The pilot of the missing plane, Zaharie Ahmad Shah.
A US Navy official says four acoustic pings at the centre
of the search for missing Malaysia Airlines Flight MH370, which
disappeared in March, are no longer believed to be from the
aircraft's black boxes, according to a report by CNN.
Australian search authorities narrowed the search for the
missing jet last month after picking up a series of pings
near where analysis of satellite data put the last location
of the Boeing 777, some 1600 km off Australia's northwest
CNN said authorities now almost universally believe the pings
did not come from the onboard data or cockpit voice
recorders, but instead came from some other man-made source
unrelated to the jetliner that disappeared on March 8,
according to Michael Dean, the U.S. Navy's deputy director of
"Our best theory at this point is that (the pings were)
likely some sound produced by the ship ... or within the
electronics of the Towed Pinger Locator," Dean said.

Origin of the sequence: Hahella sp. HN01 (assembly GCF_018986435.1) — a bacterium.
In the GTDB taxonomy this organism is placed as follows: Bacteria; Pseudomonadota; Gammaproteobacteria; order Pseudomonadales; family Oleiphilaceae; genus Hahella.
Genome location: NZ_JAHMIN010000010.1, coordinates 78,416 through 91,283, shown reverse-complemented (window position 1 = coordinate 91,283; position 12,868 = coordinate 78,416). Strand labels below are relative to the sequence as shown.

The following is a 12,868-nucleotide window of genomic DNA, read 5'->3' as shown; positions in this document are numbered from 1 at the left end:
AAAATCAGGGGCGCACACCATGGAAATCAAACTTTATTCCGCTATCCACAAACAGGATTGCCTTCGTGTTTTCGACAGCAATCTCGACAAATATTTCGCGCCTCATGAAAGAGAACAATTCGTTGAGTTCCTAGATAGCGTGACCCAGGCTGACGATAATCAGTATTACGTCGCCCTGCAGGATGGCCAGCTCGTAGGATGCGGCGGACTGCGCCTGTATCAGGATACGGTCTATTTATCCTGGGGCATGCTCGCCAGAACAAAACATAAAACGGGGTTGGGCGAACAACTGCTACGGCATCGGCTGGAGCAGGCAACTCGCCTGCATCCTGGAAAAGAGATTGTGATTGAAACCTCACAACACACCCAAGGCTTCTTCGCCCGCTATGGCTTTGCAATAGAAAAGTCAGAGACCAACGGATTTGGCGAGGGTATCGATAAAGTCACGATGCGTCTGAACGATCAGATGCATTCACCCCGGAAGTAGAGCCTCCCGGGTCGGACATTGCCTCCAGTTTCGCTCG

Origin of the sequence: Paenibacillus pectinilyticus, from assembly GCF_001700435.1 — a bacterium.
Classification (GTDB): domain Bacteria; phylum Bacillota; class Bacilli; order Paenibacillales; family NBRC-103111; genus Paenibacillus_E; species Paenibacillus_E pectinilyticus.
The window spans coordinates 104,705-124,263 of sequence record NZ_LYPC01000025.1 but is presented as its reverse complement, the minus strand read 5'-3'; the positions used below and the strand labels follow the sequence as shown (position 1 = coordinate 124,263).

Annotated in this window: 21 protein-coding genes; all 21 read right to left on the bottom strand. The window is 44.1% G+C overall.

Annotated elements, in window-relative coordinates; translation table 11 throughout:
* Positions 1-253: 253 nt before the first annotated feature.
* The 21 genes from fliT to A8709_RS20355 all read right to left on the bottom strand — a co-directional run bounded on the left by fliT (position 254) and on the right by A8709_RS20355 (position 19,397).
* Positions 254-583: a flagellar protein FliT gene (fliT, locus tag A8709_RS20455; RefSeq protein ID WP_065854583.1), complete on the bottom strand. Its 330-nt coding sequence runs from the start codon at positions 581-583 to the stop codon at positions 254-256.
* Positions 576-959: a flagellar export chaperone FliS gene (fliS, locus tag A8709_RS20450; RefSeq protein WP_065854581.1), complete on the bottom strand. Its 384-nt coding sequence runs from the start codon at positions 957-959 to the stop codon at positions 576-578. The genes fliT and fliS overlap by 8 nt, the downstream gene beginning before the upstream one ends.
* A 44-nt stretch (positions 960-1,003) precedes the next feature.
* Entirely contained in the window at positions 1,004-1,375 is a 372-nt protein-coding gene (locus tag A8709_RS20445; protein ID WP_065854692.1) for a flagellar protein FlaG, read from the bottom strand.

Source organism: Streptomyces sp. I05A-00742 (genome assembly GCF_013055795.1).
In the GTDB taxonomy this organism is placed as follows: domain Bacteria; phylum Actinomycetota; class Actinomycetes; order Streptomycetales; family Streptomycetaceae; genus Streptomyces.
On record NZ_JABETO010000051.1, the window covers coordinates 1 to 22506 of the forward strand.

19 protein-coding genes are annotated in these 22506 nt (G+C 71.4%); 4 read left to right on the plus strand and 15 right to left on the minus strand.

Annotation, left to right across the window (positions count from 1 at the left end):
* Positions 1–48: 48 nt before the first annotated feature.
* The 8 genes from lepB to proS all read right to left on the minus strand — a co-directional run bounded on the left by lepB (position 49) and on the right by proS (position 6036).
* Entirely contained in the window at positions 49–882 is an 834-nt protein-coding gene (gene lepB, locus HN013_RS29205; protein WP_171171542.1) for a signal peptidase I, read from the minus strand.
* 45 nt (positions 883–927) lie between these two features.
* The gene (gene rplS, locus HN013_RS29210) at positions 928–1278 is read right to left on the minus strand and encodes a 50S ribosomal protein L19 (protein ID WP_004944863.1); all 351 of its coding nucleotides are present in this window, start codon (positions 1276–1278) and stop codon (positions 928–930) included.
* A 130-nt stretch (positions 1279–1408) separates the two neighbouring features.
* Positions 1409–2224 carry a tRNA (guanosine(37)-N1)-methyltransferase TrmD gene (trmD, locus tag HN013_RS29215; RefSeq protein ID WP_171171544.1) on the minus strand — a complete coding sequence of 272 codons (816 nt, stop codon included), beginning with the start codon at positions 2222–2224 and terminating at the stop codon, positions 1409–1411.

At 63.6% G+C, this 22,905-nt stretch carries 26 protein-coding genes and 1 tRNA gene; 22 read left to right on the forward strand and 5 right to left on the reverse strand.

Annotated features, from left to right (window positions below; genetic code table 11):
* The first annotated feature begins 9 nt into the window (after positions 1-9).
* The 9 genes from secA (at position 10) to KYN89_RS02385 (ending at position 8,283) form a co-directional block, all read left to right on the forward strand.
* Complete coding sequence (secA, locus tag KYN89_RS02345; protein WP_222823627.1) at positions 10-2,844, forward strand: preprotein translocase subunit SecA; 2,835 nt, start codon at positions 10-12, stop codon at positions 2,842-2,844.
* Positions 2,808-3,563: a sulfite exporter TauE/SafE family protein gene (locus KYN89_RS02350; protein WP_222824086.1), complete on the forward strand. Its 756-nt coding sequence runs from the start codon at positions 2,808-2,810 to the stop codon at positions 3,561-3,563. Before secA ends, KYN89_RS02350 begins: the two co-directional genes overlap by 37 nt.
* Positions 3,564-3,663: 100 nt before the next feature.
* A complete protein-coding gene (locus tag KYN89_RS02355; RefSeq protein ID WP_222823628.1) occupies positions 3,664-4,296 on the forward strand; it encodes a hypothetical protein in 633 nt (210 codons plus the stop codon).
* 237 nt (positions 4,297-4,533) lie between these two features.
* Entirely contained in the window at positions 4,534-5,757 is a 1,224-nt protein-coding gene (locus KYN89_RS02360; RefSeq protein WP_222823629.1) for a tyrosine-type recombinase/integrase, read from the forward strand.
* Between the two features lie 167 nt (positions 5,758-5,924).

The discovery of the pings on April 5 and 8 was hailed as a
significant breakthrough but no further promising signals
were heard before the expiry of the batteries on the black
boxes' locator beacons.
A scan of the area around the pings with an unnamed submarine
failed to find any sign of wreckage and no debris linked to
the plane has ever been picked up despite the most extensive
and expensive search effort in aviation history.
Australian authorities leading the search did not immediately
respond to requests for comment.
MH370 was carrying 227 passengers and 12 crew when it
vanished on March 8. Authorities have not ruled out
mechanical problems as a cause but say the evidence,
including the loss of communications, suggests it was
deliberately diverted thousands of kilometres from its
scheduled route from Kuala Lumpur to Beijing.